In an unusually redemptive reading of the widely disparaged Atari VCS game E.T. (1982), Ian Bogost observes that the game perfectly (though perhaps not intentionally) captured the essence of Spielberg’s hit movie. “It was a film about alienation, not about aliens,” Bogost writes in How to Do Things with Videogames.
While Play the Past gravitates towards games that simulate, teach, or reimagine cultural heritage, we also consider games as cultural heritage; games are social practices and products as rich in historical value as any of the more familiar artifacts and documents we use to uncover the past. I want to
Drama in the Delta is an immersive role-playing videogame under development at the University of California, San Diego. The historical backdrop to Drama in the Delta could not be more compelling. Funded by the NEH’s Office of Digital Humanities, Drama in the Delta takes the player to two Japanese American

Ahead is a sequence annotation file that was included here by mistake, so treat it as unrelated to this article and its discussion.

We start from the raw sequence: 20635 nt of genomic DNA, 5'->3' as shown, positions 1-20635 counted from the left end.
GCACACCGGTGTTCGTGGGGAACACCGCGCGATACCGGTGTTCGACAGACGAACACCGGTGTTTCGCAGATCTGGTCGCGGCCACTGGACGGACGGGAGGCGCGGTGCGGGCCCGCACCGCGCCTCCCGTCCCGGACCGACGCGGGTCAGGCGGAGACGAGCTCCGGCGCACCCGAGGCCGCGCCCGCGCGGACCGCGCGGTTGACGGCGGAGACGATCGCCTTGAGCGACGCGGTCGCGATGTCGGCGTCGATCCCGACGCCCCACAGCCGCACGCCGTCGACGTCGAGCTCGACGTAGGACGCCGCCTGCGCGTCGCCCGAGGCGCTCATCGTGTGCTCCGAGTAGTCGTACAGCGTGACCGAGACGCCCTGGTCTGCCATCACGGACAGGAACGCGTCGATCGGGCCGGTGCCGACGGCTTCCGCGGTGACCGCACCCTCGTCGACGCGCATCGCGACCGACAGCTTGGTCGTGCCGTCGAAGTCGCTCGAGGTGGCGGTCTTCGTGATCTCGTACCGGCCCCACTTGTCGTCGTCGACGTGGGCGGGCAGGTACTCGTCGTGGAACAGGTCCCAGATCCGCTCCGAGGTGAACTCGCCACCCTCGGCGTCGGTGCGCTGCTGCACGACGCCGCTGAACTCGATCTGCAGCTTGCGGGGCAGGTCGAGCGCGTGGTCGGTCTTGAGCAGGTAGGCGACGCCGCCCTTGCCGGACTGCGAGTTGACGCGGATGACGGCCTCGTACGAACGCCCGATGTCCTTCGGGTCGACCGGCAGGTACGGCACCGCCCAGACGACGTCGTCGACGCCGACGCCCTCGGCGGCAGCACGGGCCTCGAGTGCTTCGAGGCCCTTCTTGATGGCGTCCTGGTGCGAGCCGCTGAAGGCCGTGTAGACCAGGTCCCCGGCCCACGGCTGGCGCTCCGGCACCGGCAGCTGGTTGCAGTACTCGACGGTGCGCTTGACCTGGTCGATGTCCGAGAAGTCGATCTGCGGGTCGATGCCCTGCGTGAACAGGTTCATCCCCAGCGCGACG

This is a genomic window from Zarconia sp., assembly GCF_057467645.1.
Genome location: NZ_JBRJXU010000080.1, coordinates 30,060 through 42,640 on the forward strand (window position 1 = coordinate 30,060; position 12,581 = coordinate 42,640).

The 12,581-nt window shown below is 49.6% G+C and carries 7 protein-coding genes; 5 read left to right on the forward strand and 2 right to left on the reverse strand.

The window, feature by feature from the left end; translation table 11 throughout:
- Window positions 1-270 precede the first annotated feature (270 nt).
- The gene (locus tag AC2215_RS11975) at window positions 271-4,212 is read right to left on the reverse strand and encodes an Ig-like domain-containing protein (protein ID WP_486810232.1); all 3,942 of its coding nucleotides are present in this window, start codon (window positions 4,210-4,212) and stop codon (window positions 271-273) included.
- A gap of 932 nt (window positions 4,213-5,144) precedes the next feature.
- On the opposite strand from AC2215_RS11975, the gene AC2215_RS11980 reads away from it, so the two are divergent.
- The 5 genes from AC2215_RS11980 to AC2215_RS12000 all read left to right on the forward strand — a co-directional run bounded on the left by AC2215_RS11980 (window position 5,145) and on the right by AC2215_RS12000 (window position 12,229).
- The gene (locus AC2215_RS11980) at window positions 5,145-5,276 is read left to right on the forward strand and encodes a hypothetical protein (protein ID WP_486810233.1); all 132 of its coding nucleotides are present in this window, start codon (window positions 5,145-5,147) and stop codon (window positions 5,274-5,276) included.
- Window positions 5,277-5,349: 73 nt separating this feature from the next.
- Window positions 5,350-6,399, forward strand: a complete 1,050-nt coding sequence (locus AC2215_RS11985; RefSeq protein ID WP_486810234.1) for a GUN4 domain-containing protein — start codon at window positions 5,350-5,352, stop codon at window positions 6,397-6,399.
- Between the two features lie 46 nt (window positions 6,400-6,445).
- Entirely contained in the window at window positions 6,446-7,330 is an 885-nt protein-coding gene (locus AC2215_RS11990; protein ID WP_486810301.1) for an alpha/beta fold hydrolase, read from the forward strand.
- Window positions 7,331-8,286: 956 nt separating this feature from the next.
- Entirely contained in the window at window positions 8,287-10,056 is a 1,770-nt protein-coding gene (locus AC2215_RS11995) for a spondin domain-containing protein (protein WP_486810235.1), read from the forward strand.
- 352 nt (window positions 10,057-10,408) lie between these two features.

While Play the Past is no doubt your favorite and most important source of smart, scholarly explorations of games and cultural heritage, we know we are not the only people writing about the intersection of meaningful play, history, and culture. I wanted to take the time in this post to
Traffic’s 2004 JFK Reloaded is a notorious example of a videogame that attempts to engage with real cultural heritage: the assassination of John F. Kennedy in 1963. Unlike pseudo-historical games such as Civilization or Age of Empires, which evoke the signifiers of History without actual history, JFK Reloaded is rooted
In my previous post on Play the Past I introduced the idea of virtual prisons, noting that prisons appear in videogames as either spaces of confinement or spaces of control. In the first kind of game, the player tries to escape the prison. In the second kind of game, the